I kept my eyes peeled for Savages’ impossibly essential bassist, Ayse Hassan.  She was nowhere to be found.

For those who don’t yet know, Ayse has a rhythmical gravitas that feels as elemental as Earth itself.  She’s perpetually delivering tectonic plates of rock and roll that shimmer with urgency while simultaneously having a gravity that could hold several medium sized moons in orbit.  If Thor played bass, he’d sound like her.

She never turned up, at least not while I was still there.  I like to imagine she was too busy saving the planet from a space dragon attack or literally welding The Gates Of Hell shut with lasers beams that shoot out of her barely opened eyes.  I’ll bet you 20 Big Buck Hunter tokens that’s what she was doing.  I guess we’ll never really know.

So I can now confirm that at least 3 of the Savages are in fact humans whose feet actually touch the ground when they walk.  Ayse, I’m still not sure about.  I guess I shouldn’t really be surprised to learn that these woman are not mystical beings considering what draws me to their music is how urgently human it sounds.  In an era still dominated by scientific sounding synths, digital burps, and coldly calculated clicks, the raw emotion of Savages music feels more valuable than ever.

To the impressive ladies of Savages themselves I say that it was an honor to meet you.  I can’t wait to see and hear whatever you do next.

More info/Connect



Twitter: @mjwfilms

*Here’s an appropriately gushy review of the show from the New York Post.  Thanks to Lydia for pointing it out: click here

*Marquee phone pic by me.  All other photos stolen (couldn’t find credits – apologies).

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The True Story Of How Slayer Didn’t Murder Me Or Devour My Corpse

It’s a scorching hot day in Southern California back in 2006.  I’m in the middle of directing “Heavy: The Story of Metal” for Vh1.  The single best part of this gig is meeting all the legends of the genre – Sabbath, Priest, Maiden, Anthrax, Quiet Riot, Yngwei, Ace Frehley, Slash, Lemmy, Dio, various hair metal dingbats, and of course one of the greatest bands to ever roam the planet Earth… Slipknot.  No wait.  Not Slipknot.  I meant to say MOTHER FUCKING SLAYER!!!!!!!!!

It’s set up that I’ll interview them in their rehearsal studio which is located in some god forsaken desert town roughly an hour outside of LA.  It’s bleak, almost lifeless out there.  I think to myself if Slayer is going to murder me and devour my corpse this would be a perfect location for it.  Eager to face my impending doom, I focus on finding their place.  I keep my eyes peeled for anything that looks like a dungeon or dragon’s cave or a fortress made out of human flesh or something to that effect.  I roll down my window to listen for the sounds of a million tortured souls screaming in agony but hear nothing.  Strange.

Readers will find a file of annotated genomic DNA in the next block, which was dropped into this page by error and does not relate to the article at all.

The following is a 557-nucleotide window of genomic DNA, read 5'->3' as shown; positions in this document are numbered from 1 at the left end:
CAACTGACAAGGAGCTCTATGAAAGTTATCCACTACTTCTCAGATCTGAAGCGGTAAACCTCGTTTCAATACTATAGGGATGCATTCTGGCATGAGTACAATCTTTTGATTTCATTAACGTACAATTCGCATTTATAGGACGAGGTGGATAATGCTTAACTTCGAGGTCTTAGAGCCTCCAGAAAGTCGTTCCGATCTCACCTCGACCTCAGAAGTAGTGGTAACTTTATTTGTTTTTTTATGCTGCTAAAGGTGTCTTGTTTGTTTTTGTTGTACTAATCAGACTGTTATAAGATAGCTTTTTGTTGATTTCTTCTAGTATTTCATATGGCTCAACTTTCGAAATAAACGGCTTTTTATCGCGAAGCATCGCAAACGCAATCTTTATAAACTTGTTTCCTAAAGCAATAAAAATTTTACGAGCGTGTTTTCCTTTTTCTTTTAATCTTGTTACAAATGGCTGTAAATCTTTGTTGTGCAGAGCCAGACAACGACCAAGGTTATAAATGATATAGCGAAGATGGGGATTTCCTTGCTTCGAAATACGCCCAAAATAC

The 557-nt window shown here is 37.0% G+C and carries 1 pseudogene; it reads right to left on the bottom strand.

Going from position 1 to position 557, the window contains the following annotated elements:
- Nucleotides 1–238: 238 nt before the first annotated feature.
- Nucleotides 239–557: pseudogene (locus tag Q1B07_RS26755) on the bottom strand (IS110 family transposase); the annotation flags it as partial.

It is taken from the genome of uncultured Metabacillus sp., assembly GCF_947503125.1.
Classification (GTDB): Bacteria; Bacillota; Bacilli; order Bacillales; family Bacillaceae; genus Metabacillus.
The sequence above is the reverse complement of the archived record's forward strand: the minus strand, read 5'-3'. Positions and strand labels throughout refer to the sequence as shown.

I pull up to the address I was given and find a run down single level industrial office space.  It looks like the generic type place you’d store medical records at or something.  I’m bewildered.  Where are the gigantic stone columns guarded by enormous demons?  Where is the roaring river of blood?  The stench of decaying bodies?

I need to set up my gear before the interview with the great Kerry King.   One of Slayer’s roadies, a heavyset young man, meets me to unlock the gate.  Maybe he is a demon?  I motion towards the building.

“A bit more modest than I was expecting.”  I say.

Potential Demon Roadie Dude just looks at me like I’m a moron,  “Dude.  It’s Slayer.”

I would slowly gain a better understanding what “it’s Slayer” meant throughout the day.  But for now, I’m just confused.

We enter the space.  It’s even less impressive on the inside.  There’s a small office with a desk covered in junk and a large open space where cubicles would generally be.   Thankfully there are no cubicles, just a few scattered rock and roll type things – amps, parts of a drum set, and a large white bed sheet spray painted with “Slayer” hanging on the back wall.  I find myself thinking that modern day Metallica wouldn’t even step foot in a place like this.

It is hot as hell in there.  Not gee-maybe-I’ll-take-my-jacket-off-type hot.  More like, is-someone-roasting-a-duck-in-here-no-that’s-the-smell-of-my-own-flesh-cooking type hot.  I swear.

I turn to Potential Demon and say, “Can you please turn on the air conditioning?”

Again, he looks at me like I’m the embodiment of idiocy, “Dude.  It’s Slayer.”

Apparently this was going to be the answer for all of my questions.

I say, “Are telling me that there is no AC?”

He says, “Dude.  It’s…”

“Slayer.  I know.”  I quip.

I am distraught.  Not just because I’m a wimp who loves few things more than a perfectly AC-ed room but because I am filming this interview.  I’m setting up lights and cameras – the room is only going to get hotter.  Kerry King is going to be a sweaty ball of grossness in my documentary.  It is going to look weird on TV.  People will be all like, “Did they just pull Kerry King out of a pot of boiling water and throw him in front of the camera?”

Potential Demon says, “We can leave the door open.”

“It’s just as hot out there!  How can they stand it?”  I whine.

He gives me that look and I know I’m only seconds away from hearing his now too familiar line so I just move on.

“Yes.  Please leave the door open.”  I say.

It takes about an hour to set up.  I’m traveling with a backdrop of curtains and props that allow me to build my interview look in any room larger than say 30’x30’.